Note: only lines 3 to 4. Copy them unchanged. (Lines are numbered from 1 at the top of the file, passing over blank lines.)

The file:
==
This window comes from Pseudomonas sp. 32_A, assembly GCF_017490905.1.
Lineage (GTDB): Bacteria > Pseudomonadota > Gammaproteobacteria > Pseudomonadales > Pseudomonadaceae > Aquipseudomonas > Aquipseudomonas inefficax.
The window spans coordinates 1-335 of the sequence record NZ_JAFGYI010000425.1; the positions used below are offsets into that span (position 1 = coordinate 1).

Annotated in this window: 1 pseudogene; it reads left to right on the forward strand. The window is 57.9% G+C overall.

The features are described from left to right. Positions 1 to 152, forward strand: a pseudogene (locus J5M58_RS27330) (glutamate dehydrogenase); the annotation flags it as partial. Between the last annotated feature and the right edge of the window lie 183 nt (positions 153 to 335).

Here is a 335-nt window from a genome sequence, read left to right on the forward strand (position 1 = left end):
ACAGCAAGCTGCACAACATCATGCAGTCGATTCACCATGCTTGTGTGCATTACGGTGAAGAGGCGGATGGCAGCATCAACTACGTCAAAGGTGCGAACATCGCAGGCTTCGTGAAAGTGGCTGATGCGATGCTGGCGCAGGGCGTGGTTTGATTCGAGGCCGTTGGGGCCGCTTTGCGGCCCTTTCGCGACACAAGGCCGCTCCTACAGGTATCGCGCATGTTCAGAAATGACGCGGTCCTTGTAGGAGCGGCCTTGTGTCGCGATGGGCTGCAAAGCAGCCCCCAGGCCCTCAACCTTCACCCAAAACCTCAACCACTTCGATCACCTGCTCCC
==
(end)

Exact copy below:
The window spans coordinates 1-335 of the sequence record NZ_JAFGYI010000425.1; the positions used below are offsets into that span (position 1 = coordinate 1).

Annotated in this window: 1 pseudogene; it reads left to right on the forward strand. The window is 57.9% G+C overall.